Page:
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Silent struggles of mothers after experiencing stillbirth

WHO indicates that nearly two million stillbirths are recorded every year, one each 16 seconds. Forty per cent of all stillbirths occur during labour.

Story Highlights
  • As women who have gone through stillbirth struggle to deal with their loss, some recently took advantage of Facebook group to pour their hearts out just to help ease their pain.  
  • For instance the USAID-funded Health Policy Project that provides technical support to the Ministry of Health in initial analysis of the resources needed for the proposed policy to allow for it to be adopted and financed.

Every expectant mother looks forward to the day they will hold their baby.

So when the unexpected happens and they lose the pregnancy, they are thrown into emotional turmoil, nursing not only physical wounds but emotional ones too.

With most not knowing where to turn for help or even the kind of help they need to deal with the loss, it often drives them to depression or outbursts, taking their anger out on other people.

Such is the struggle that mothers who have had a stillbirth go through.

WHO indicates that nearly two million stillbirths are recorded every year, one each 16 seconds. Forty per cent of all stillbirths occur during labour.

This is a loss that could be avoided with quality health care during childbirth, including routine monitoring and timely access to emergency obstetric care when required.

As women who have gone through stillbirth struggle to deal with their loss, some recently took advantage of Facebook group to pour their hearts out just to help ease their pain.

One woman’s question opened a can of worms on how women are struggling to deal with their loss without proper care from health institutions.

“I gave birth to a dead baby. He died in the womb. Can I resume work immediately because I am so stressed while I am home and I keep crying a lot?  I want to be busy,” Queen Akoth* says.

“What can kill a baby at six months? I asked the question at the hospital and I was told “Ulikuja na yeye kama amekufa“… according to the scan he died two days ago.”

A lady know as Jacky Atieno* says dealing with stillbirth is tough.

“I lost my son at 34 weeks in January this year despite having a normal and healthy pregnancy. I noticed he stopped moving for about five hours and went to hospital only for no heartbeat to be detected,” she said.

Jacky says her world came to an end since there were no warning signs at all.

“We only realised he had a true knot, that is, the cord wrapped severally around his feet, when he was born.  If only we arrived earlier at the hospital, the baby would have been saved,” she says.

ECLAMPSIA

Rhoda* says her baby died out of a condition known as eclampsia.

“I knew two days later…l have never forgotten the one night I spent with a dead foetus in my uterus . I cried the whole night,” she says.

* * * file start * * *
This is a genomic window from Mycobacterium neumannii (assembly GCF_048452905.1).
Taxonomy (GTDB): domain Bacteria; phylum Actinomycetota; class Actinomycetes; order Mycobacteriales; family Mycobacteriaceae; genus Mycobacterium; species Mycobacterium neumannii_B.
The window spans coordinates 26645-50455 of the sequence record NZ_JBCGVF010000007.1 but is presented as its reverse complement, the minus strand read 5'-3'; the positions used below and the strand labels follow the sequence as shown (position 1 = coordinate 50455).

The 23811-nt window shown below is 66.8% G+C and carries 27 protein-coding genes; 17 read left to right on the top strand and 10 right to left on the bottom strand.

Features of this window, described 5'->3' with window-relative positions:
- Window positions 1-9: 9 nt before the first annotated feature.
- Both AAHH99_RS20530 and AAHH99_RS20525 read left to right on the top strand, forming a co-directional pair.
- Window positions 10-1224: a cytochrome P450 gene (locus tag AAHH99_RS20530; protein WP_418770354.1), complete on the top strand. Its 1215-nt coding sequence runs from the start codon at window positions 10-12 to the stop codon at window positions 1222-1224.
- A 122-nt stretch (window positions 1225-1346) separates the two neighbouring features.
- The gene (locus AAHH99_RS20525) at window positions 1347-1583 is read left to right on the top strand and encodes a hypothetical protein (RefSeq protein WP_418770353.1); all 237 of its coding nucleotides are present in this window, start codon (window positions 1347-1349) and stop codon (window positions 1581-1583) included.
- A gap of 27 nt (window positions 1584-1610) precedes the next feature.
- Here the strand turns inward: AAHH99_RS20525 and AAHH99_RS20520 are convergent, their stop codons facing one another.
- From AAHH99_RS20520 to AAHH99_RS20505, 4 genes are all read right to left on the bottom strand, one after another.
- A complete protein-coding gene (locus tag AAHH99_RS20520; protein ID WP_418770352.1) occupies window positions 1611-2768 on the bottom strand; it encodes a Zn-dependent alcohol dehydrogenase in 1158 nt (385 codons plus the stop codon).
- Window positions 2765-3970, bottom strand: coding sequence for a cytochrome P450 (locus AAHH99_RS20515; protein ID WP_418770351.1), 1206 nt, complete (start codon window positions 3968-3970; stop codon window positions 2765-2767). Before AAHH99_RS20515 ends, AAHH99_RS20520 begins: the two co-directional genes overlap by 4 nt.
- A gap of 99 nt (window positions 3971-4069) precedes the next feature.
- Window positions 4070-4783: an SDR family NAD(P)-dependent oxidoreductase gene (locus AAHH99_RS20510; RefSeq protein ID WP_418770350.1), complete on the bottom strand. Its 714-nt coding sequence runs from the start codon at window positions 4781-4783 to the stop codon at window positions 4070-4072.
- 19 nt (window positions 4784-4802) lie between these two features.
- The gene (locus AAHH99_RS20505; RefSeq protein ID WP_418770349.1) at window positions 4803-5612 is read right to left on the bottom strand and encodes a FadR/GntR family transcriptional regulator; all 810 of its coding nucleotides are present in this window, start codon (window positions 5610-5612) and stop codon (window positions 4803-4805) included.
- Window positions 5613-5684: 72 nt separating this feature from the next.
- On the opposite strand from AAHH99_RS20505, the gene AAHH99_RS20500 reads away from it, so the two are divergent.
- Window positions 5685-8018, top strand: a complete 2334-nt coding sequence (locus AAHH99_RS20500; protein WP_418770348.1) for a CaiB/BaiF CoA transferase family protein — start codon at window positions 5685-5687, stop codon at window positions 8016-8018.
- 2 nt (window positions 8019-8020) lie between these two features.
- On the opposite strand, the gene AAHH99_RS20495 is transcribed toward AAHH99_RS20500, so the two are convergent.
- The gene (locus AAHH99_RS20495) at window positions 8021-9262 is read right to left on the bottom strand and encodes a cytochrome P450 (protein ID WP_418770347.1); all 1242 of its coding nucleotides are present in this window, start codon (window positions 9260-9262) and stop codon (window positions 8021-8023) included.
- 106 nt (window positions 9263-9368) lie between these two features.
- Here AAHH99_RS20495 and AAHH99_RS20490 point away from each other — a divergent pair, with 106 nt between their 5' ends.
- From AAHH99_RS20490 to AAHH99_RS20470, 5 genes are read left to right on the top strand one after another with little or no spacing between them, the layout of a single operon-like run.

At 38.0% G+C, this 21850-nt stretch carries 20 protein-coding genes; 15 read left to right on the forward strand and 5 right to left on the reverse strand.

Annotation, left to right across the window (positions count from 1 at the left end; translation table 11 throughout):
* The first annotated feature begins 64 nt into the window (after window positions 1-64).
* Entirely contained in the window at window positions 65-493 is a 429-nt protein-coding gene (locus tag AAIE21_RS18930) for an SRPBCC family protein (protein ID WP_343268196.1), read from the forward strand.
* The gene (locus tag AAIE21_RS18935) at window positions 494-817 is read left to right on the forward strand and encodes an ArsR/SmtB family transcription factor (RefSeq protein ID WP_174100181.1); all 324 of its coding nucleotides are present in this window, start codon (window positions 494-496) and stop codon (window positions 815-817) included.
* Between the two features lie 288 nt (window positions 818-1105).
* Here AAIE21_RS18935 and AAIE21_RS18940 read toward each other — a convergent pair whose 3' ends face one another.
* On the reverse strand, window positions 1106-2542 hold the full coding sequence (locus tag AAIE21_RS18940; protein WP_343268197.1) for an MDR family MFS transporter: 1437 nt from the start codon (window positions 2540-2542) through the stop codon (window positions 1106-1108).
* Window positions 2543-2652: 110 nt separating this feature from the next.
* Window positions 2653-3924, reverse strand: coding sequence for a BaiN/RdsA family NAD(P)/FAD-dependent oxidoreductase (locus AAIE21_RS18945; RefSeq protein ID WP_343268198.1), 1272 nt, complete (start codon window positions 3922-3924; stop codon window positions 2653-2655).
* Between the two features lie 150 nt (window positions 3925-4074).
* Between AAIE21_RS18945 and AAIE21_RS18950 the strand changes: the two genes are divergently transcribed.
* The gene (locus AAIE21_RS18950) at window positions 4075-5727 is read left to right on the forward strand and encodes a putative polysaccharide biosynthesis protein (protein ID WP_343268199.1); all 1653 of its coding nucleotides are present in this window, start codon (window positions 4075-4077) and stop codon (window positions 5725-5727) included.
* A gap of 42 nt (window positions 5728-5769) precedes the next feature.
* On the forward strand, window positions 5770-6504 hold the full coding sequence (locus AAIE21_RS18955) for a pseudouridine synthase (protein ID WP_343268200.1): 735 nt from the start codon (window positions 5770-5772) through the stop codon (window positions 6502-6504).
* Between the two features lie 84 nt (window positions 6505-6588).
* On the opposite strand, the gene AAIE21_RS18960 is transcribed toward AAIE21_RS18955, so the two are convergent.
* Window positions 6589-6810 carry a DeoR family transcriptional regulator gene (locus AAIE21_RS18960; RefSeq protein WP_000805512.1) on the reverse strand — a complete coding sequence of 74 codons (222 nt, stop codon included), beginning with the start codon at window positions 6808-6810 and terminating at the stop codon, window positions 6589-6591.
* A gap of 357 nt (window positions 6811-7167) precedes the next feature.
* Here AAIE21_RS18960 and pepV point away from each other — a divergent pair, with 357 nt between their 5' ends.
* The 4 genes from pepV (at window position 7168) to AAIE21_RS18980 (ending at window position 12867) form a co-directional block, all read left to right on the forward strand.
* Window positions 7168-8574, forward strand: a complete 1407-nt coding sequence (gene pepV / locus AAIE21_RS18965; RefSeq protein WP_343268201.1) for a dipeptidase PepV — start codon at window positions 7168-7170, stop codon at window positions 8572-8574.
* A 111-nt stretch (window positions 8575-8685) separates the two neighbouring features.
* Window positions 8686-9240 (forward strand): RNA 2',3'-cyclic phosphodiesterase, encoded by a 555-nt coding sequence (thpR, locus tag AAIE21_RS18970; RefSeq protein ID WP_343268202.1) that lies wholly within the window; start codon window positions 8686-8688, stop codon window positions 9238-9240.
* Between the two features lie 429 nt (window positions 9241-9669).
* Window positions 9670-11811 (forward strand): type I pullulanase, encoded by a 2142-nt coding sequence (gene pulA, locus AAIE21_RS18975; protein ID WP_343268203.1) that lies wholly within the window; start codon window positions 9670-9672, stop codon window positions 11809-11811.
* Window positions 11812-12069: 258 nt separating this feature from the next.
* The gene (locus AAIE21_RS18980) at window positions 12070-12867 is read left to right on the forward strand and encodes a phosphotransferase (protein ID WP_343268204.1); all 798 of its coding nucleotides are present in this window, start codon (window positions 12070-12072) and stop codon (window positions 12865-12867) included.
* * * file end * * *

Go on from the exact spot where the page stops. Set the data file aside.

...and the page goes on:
“I went back to work after one and a half months! I was easily irritated, I developed ulcers, I had abdominal cysts (I think it was because the CS wound hadn’t healed well). Thankfully an elderly lady sat me down through my pain and I sought treatment for my maladies.”

User Mercy* says she had a stillbirth in 2018 when her baby died of preeclampsia.

“..that is pregnancy induced high blood pressure…I was six months pregnant and unknowingly, I had blood pressure that wasn’t easy to control. Later it turned out to be preeclampsia which was life threatening to me,” she says.

Mercy stayed in hospital for three weeks, bed rest being monitored constantly. Later the baby’s growth also started slowing.

“They (doctors) discovered that I also had HELLP syndrome. I delivered my baby boy sleeping, a very traumatic experience. I feel your pain,” she says.

HELLP is a syndrome characterised by thrombocytopenia, haemolytic anaemia, and liver dysfunction.

CONCERTED EFFORT

Basic emergency obstetrics and neonatal care doctor at Marie Stopes David Kowegi says eradicating stillbirths should be a concerted effort between mothers and caregivers.

“Women are encouraged to attend antenatal clinics as soon as they learn that they are expectant, which should be at least three visits, this helps in averting any complications,” he said.

“Through the visits, women are empowered with good knowledge of key danger signs during pregnancy.”

He said avoidance of birth loss begins with prevention during the pre-birth/antenatal care visits where thorough screening is done and mothers put on preventive care.

“Not only having skilled and competent personnel is key but also having the right and functional equipment during antenatal and delivery,” he said.

POLICIES 

Kowegi said the government has introduced and ensured health financing policies are implemented such as the Linda Mama.

This has made the delivery in public hospitals and key selected private hospitals affordable to all including the underserved communities.

“The maternal health space is one that requires a concerted effort from the stakeholders and policymakers,” he said.

“I believe policies that support affordable and referral mechanisms at subcounty levels like ensuring there are enough, well maintained and reliable ambulances for emergency referrals can be embraced.”

He said the government has a health policy that allows NGOs to offer their support as well.

For instance the USAID-funded Health Policy Project that provides technical support to the Ministry of Health in initial analysis of the resources needed for the proposed policy to allow for it to be adopted and financed.

Via
Nancy Agutu
Source
The Star

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